Nicolette Rubinsztein, Director & Author
There’s good news from the recent report from the Workplace Gender Equality Agency – more than 40% of managerial appointments went to women. However, as we conquer one challenge (equality), another one emerges. I believe balancing career and motherhood (and fatherhood) may be an even more “wicked” problem than equality. My experience is that it is hard. Very hard. Further, I think it is a social phenomenon of this century.
If one is not careful, a career mum can end up running around like the proverbial headless chicken, being pulled in all directions, with constant feelings of guilt and physical exhaustion. At worst there can be illness, anxiety, depression, marriage break-ups and unhappy kids.
So, how can we “have it all”? Given my background in strategy, I was inclined to try to think about this challenge strategically. My strong view is that there is no silver bullet. Instead we need a holistic approach.
As a career mum, I have tried to do things a bit differently. This included working part-time and flexibly for over 12 years at Colonial First State/ CBA, which was quite unusual in a general manager role. Needless to say, I had a lot of support from my employer.
I was also happy to consciously put my career on hold while I had my three children. Over time, I became fascinated by the stories of my female friends and colleagues working in the superannuation and funds management industries, particularly the growing cohort who were working part-time in senior roles.
When it came to framing the topic and bringing these learnings together, I thought that the best way to do it, to capture the strategic nature of the problem and the holistic nature of the solution, was to apply the McKinsey 7S framework to the life of a career mum. The McKinsey 7S framework is a well-known business strategy framework.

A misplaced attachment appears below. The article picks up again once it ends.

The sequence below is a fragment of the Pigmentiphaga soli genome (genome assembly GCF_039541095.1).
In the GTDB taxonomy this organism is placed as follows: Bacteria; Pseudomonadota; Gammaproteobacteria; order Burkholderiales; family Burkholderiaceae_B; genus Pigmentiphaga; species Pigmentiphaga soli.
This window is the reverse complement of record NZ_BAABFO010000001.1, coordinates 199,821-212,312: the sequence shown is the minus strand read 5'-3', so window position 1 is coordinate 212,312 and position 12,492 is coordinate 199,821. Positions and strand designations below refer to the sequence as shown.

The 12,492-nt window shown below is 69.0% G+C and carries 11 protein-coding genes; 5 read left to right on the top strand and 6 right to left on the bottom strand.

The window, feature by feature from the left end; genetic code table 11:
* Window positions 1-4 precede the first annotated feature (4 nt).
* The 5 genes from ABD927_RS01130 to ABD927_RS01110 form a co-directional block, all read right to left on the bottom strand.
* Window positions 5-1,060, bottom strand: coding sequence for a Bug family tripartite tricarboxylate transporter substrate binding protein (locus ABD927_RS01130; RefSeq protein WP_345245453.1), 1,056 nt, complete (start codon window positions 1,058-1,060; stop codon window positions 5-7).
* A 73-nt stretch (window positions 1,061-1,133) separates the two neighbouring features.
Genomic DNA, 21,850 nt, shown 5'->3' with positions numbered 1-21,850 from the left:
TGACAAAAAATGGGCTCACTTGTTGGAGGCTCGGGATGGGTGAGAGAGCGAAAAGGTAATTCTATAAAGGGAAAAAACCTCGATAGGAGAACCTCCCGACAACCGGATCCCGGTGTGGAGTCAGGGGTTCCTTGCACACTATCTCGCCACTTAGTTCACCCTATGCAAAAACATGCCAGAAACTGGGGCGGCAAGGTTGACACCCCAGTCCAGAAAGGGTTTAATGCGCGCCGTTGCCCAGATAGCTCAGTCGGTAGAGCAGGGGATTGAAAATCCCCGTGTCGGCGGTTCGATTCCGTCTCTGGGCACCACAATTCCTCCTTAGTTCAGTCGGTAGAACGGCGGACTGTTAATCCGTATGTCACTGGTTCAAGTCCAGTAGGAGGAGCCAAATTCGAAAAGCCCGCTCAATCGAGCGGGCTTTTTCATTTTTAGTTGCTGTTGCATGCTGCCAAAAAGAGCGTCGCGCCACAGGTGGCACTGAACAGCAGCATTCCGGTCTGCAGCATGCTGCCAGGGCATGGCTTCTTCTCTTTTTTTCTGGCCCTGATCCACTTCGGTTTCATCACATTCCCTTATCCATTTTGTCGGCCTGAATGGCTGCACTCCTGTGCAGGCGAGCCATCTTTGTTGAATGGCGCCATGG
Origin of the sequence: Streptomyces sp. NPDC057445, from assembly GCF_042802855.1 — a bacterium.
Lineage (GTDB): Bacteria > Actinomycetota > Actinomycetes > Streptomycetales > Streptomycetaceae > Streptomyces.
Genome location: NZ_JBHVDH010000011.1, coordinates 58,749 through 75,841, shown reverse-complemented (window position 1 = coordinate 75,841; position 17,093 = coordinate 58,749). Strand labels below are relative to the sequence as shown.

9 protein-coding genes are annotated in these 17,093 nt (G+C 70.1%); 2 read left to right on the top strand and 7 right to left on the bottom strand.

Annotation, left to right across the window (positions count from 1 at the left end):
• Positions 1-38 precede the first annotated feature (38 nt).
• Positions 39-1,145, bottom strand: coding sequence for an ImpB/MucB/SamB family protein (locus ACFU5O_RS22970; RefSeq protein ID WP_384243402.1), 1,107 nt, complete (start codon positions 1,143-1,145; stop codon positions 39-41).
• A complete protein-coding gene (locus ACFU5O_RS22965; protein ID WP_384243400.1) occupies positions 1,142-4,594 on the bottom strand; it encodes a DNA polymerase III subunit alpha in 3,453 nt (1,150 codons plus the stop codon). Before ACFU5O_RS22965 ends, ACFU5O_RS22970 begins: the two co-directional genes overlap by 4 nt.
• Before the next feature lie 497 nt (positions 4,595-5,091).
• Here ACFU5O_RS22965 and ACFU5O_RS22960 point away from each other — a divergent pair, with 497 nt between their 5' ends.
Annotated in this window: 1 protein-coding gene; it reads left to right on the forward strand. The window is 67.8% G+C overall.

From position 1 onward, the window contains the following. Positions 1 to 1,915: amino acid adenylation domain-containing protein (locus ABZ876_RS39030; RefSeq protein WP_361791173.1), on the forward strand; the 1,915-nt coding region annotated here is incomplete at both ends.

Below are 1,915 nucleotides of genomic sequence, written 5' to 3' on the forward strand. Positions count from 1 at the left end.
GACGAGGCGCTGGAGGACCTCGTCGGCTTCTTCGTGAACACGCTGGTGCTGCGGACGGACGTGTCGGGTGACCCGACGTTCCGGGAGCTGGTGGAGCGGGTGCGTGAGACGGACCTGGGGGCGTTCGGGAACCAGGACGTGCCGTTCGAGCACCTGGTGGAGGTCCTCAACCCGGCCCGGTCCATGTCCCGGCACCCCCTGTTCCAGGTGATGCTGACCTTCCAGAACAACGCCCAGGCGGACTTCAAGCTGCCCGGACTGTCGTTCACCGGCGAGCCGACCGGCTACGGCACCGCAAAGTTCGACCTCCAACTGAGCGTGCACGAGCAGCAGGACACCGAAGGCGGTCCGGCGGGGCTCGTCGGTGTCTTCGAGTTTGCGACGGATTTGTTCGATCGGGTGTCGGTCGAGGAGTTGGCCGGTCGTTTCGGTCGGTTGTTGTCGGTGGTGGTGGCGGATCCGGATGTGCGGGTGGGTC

The first “S” is shared values and normally refers to corporate culture. For a career mum, it’s the shared values between her and her partner. They need to work out what’s going to make them happy and get on the same page.
The second “S” is structure, normally referring to organisation structure.
In the case of career mums, it’s about how you structure your life. I am a big advocate for part-time work and I think it is critical to achieving balance (assuming you don’t have a “house husband”!).
There are another five “S”s in the McKinsey framework which I’ve covered in my book “Not Guilty”.
In conclusion I don’t think it possible to ‘have it all’. I do think by being strategic, it is possible to have the bits of ‘it all’ that you want. Quentin Bryce put it well when she said, “You can have it all, but not all at the same time”.
Nicolette Rubinsztein is a non-executive Director at UniSuper, SuperEd and the Actuaries Institute. She is author of “Not Guilty”, a guide book for career mums.
Nicolette is a keynote speaker at the FEW Leadership Conference 2017[LINK]in which she’ll be covering how the strategies are also applicable to all working women feeling the pressures from today’s hectic lifestyles, family and ageing parents.
For more information on Nicolette, or to order her book visits: nicoletterubinsztein.com